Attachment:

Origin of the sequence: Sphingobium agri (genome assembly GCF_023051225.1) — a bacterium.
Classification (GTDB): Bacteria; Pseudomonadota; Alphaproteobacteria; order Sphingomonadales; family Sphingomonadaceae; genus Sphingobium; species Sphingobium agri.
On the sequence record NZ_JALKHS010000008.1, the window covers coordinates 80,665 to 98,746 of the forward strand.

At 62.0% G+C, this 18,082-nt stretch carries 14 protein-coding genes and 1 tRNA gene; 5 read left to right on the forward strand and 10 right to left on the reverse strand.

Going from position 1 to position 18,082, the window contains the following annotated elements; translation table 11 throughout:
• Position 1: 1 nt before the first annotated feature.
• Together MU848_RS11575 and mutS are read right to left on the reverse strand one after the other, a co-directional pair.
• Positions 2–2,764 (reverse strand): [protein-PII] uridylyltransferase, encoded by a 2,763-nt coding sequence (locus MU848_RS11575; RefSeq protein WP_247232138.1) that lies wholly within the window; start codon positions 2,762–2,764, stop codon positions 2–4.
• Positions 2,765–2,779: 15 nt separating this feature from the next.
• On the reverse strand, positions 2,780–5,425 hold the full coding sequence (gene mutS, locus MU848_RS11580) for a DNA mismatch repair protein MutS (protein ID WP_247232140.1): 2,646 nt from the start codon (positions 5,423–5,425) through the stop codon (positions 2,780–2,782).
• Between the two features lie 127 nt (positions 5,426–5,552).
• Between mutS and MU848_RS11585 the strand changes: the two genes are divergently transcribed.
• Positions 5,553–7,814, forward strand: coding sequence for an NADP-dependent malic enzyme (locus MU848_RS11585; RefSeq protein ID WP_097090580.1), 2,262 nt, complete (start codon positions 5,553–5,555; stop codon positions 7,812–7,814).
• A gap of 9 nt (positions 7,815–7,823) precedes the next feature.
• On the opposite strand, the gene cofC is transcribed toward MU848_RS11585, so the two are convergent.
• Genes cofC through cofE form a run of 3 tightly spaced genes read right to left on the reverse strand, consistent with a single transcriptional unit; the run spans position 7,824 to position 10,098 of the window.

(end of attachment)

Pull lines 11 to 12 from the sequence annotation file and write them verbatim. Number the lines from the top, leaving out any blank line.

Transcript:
• Between the two features lie 127 nt (positions 5,426–5,552).
• Between mutS and MU848_RS11585 the strand changes: the two genes are divergently transcribed.